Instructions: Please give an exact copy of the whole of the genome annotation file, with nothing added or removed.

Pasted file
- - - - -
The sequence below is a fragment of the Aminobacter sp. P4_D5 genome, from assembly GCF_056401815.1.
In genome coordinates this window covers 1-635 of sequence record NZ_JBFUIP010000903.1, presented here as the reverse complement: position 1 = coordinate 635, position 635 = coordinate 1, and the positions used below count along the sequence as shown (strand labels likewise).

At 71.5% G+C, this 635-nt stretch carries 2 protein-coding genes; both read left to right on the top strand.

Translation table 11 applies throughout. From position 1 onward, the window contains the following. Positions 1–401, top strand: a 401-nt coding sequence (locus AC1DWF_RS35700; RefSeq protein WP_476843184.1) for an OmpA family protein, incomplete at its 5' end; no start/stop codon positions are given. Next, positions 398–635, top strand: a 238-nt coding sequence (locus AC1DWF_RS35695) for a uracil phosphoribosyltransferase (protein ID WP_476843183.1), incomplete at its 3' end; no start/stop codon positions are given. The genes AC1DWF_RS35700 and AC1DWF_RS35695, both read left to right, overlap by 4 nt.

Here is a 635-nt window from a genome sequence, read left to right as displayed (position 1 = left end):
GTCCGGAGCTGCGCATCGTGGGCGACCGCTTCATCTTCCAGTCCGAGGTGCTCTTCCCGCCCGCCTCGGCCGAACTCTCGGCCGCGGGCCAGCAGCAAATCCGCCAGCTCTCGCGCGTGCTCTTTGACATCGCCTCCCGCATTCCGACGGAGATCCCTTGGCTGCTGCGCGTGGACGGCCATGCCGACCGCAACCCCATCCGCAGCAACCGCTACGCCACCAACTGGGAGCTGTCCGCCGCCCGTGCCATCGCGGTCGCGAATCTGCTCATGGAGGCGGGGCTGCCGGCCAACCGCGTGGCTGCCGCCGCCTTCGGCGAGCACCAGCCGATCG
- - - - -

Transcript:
The sequence below is a fragment of the Aminobacter sp. P4_D5 genome, from assembly GCF_056401815.1.
In genome coordinates this window covers 1-635 of sequence record NZ_JBFUIP010000903.1, presented here as the reverse complement: position 1 = coordinate 635, position 635 = coordinate 1, and the positions used below count along the sequence as shown (strand labels likewise).

At 71.5% G+C, this 635-nt stretch carries 2 protein-coding genes; both read left to right on the top strand.

Translation table 11 applies throughout. From position 1 onward, the window contains the following. Positions 1–401, top strand: a 401-nt coding sequence (locus AC1DWF_RS35700; RefSeq protein WP_476843184.1) for an OmpA family protein, incomplete at its 5' end; no start/stop codon positions are given. Next, positions 398–635, top strand: a 238-nt coding sequence (locus AC1DWF_RS35695) for a uracil phosphoribosyltransferase (protein ID WP_476843183.1), incomplete at its 3' end; no start/stop codon positions are given. The genes AC1DWF_RS35700 and AC1DWF_RS35695, both read left to right, overlap by 4 nt.

Here is a 635-nt window from a genome sequence, read left to right as displayed (position 1 = left end):
GTCCGGAGCTGCGCATCGTGGGCGACCGCTTCATCTTCCAGTCCGAGGTGCTCTTCCCGCCCGCCTCGGCCGAACTCTCGGCCGCGGGCCAGCAGCAAATCCGCCAGCTCTCGCGCGTGCTCTTTGACATCGCCTCCCGCATTCCGACGGAGATCCCTTGGCTGCTGCGCGTGGACGGCCATGCCGACCGCAACCCCATCCGCAGCAACCGCTACGCCACCAACTGGGAGCTGTCCGCCGCCCGTGCCATCGCGGTCGCGAATCTGCTCATGGAGGCGGGGCTGCCGGCCAACCGCGTGGCTGCCGCCGCCTTCGGCGAGCACCAGCCGATCG